After surviving a suicide attempt, why does a person want to live again? Researchers at McMaster University are doing a study to find out, and seek your help. Firsthand survivors of suicide attempts are invited to describe what it was like. They especially want to know: what were the reasons to keep going?
The Reasons to go on Living Project has a deadline of December 15 to finish collecting stories, and is calling for submissions from anyone who has made a suicide attempt and is willing to describe what happened.
“We are doing this … to understand how people’s thinking changes after a suicide attempt. We do not understand the thinking processes that occur for people who choose to go on living after an attempt and there is very little research in this area. We believe that if we had a better understanding of how people found the strength to go living after an attempt, we might be able to better help people who are thinking of ending their lives, before they make an attempt.” – from thereasons.ca
For this project Associate Professor Jennifer Brasch is collaborating with Helen Kirkpatrick, RN. Kirkpatrick is known for her work in narrative studies with schizophrenia, harm reduction, and the homeless. In her paper A Narrative Framework for Understanding Experiences of People With Severe Mental Illnesses* she explains the importance of individual tales.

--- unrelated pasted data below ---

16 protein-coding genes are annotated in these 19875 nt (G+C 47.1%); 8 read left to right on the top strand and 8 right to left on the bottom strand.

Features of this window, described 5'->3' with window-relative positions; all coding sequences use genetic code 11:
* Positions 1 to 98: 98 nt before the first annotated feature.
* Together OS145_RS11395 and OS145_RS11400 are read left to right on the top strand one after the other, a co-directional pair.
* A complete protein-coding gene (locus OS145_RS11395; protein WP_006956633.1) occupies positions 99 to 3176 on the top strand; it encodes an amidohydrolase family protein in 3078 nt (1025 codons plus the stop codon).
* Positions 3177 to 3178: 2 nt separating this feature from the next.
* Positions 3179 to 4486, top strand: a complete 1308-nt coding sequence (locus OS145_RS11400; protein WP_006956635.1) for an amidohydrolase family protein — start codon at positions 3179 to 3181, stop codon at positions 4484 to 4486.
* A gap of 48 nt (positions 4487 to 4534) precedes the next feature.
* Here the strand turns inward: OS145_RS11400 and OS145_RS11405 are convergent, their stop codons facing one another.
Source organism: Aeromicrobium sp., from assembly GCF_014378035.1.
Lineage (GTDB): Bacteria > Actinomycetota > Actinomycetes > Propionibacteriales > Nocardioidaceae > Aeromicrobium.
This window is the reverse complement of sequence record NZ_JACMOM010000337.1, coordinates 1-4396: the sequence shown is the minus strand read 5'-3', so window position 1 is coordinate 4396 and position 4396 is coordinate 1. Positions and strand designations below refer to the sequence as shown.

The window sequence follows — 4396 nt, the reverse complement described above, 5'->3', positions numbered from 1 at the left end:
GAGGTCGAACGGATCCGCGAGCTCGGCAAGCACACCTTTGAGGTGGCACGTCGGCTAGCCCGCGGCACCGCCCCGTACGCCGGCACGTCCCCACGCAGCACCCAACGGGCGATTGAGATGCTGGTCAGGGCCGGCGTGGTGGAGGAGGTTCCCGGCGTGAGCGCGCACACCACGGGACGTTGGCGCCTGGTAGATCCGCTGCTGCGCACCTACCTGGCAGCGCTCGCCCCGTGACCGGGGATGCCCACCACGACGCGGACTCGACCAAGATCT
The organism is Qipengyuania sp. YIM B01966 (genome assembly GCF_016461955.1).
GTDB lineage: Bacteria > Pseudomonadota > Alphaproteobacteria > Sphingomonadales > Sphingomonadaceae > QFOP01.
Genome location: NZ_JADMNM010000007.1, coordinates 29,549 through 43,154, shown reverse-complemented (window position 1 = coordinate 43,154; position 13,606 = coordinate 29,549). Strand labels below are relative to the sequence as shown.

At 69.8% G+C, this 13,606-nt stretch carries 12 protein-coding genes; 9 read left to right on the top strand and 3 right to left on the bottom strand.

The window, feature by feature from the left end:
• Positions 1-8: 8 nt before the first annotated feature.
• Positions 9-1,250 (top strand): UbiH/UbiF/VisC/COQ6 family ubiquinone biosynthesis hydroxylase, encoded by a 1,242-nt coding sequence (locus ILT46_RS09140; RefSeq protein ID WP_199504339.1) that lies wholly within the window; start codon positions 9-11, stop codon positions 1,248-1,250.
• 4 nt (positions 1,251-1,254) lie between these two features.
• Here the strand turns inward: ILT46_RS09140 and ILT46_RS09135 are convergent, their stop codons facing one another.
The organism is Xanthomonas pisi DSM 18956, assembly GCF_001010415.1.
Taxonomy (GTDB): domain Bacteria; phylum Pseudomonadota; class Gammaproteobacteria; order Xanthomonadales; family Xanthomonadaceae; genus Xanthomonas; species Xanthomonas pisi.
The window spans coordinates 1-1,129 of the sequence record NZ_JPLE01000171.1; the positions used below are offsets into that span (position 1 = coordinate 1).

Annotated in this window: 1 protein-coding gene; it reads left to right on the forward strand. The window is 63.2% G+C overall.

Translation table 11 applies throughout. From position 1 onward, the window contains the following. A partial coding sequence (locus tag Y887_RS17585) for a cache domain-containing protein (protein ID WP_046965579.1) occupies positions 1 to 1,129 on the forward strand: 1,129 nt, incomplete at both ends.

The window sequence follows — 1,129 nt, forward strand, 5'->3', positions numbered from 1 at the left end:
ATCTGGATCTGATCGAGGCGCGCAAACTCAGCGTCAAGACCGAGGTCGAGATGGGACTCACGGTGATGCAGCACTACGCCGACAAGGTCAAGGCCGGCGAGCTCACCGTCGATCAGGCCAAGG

“People like to tell stories; they are part of the human condition. Stories provide a way to make coherence and meaning of events in people’s lives. … Telling and listening to stories can be powerful change agents in and of themselves.”
They hope to collect at least 200 stories, so help spread the word. Some will be put up on the site just after the deadline, while offline they will read everything and prepare a journal article to be published as soon as feasible.
Along with collecting stories, the archives are meant to be a permanent source of hope (online after Dec. 16). It may become a popular mental health consumer resource like Emerging into Light Gallery, or even The Icarus Project with strong, intimate voices. It will be interesting to read the range they hear from. Here is a chance to make your voice heard.
It’s not meant for a crisis but there are links to resources that are, along with dramatic snippets of facts on the site. All participants must agree to a consent form but stay anonymous.
Thoughts of suicide? All the contributors to this project to date have changed their minds, and you may find eloquent reasons to go on too.
* A Narrative Framework for Understanding Experiences of People With Severe Mental Illnesses, Kirkpatrick H, Archives of Psychiatric Nursing, Volume 22, Issue 2, April 2008 doi:10.1016/j.apnu.2007.12.002